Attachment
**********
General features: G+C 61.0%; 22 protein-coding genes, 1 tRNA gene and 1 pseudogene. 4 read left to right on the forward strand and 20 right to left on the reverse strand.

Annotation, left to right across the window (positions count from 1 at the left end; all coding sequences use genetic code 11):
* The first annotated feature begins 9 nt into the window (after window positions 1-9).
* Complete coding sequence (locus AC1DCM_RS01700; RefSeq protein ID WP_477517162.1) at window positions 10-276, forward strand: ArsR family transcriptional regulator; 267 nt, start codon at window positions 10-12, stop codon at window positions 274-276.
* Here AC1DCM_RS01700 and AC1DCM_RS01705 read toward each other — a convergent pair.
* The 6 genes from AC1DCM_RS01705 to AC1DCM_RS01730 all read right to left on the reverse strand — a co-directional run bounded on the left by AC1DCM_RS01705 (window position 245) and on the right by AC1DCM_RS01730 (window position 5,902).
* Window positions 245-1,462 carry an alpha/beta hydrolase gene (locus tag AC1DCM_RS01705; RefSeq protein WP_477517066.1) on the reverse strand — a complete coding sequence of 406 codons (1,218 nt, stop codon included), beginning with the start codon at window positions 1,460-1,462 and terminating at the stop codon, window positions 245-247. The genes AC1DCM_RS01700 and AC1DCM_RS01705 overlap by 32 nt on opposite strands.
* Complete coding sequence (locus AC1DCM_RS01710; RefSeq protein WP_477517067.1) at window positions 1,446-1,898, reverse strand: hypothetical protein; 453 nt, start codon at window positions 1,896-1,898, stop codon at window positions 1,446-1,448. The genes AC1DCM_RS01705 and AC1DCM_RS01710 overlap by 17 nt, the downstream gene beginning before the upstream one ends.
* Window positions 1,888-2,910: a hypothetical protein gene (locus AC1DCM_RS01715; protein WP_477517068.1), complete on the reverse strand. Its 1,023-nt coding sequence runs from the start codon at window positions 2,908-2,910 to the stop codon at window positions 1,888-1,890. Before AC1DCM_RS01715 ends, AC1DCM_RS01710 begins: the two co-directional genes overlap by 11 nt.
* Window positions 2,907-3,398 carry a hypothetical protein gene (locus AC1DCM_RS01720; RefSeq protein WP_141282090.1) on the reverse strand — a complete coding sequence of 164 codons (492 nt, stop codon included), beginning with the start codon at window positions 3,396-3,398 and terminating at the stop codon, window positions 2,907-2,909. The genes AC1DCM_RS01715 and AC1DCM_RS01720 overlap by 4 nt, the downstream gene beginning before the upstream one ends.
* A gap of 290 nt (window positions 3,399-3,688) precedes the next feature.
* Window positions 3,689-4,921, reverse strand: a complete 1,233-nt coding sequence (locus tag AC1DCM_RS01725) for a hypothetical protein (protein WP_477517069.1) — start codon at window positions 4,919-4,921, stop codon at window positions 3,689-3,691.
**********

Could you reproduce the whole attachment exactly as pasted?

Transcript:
General features: G+C 61.0%; 22 protein-coding genes, 1 tRNA gene and 1 pseudogene. 4 read left to right on the forward strand and 20 right to left on the reverse strand.

Annotation, left to right across the window (positions count from 1 at the left end; all coding sequences use genetic code 11):
* The first annotated feature begins 9 nt into the window (after window positions 1-9).
* Complete coding sequence (locus AC1DCM_RS01700; RefSeq protein ID WP_477517162.1) at window positions 10-276, forward strand: ArsR family transcriptional regulator; 267 nt, start codon at window positions 10-12, stop codon at window positions 274-276.
* Here AC1DCM_RS01700 and AC1DCM_RS01705 read toward each other — a convergent pair.
* The 6 genes from AC1DCM_RS01705 to AC1DCM_RS01730 all read right to left on the reverse strand — a co-directional run bounded on the left by AC1DCM_RS01705 (window position 245) and on the right by AC1DCM_RS01730 (window position 5,902).
* Window positions 245-1,462 carry an alpha/beta hydrolase gene (locus tag AC1DCM_RS01705; RefSeq protein WP_477517066.1) on the reverse strand — a complete coding sequence of 406 codons (1,218 nt, stop codon included), beginning with the start codon at window positions 1,460-1,462 and terminating at the stop codon, window positions 245-247. The genes AC1DCM_RS01700 and AC1DCM_RS01705 overlap by 32 nt on opposite strands.
* Complete coding sequence (locus AC1DCM_RS01710; RefSeq protein WP_477517067.1) at window positions 1,446-1,898, reverse strand: hypothetical protein; 453 nt, start codon at window positions 1,896-1,898, stop codon at window positions 1,446-1,448. The genes AC1DCM_RS01705 and AC1DCM_RS01710 overlap by 17 nt, the downstream gene beginning before the upstream one ends.
* Window positions 1,888-2,910: a hypothetical protein gene (locus AC1DCM_RS01715; protein WP_477517068.1), complete on the reverse strand. Its 1,023-nt coding sequence runs from the start codon at window positions 2,908-2,910 to the stop codon at window positions 1,888-1,890. Before AC1DCM_RS01715 ends, AC1DCM_RS01710 begins: the two co-directional genes overlap by 11 nt.
* Window positions 2,907-3,398 carry a hypothetical protein gene (locus AC1DCM_RS01720; RefSeq protein WP_141282090.1) on the reverse strand — a complete coding sequence of 164 codons (492 nt, stop codon included), beginning with the start codon at window positions 3,396-3,398 and terminating at the stop codon, window positions 2,907-2,909. The genes AC1DCM_RS01715 and AC1DCM_RS01720 overlap by 4 nt, the downstream gene beginning before the upstream one ends.
* A gap of 290 nt (window positions 3,399-3,688) precedes the next feature.
* Window positions 3,689-4,921, reverse strand: a complete 1,233-nt coding sequence (locus tag AC1DCM_RS01725) for a hypothetical protein (protein WP_477517069.1) — start codon at window positions 4,919-4,921, stop codon at window positions 3,689-3,691.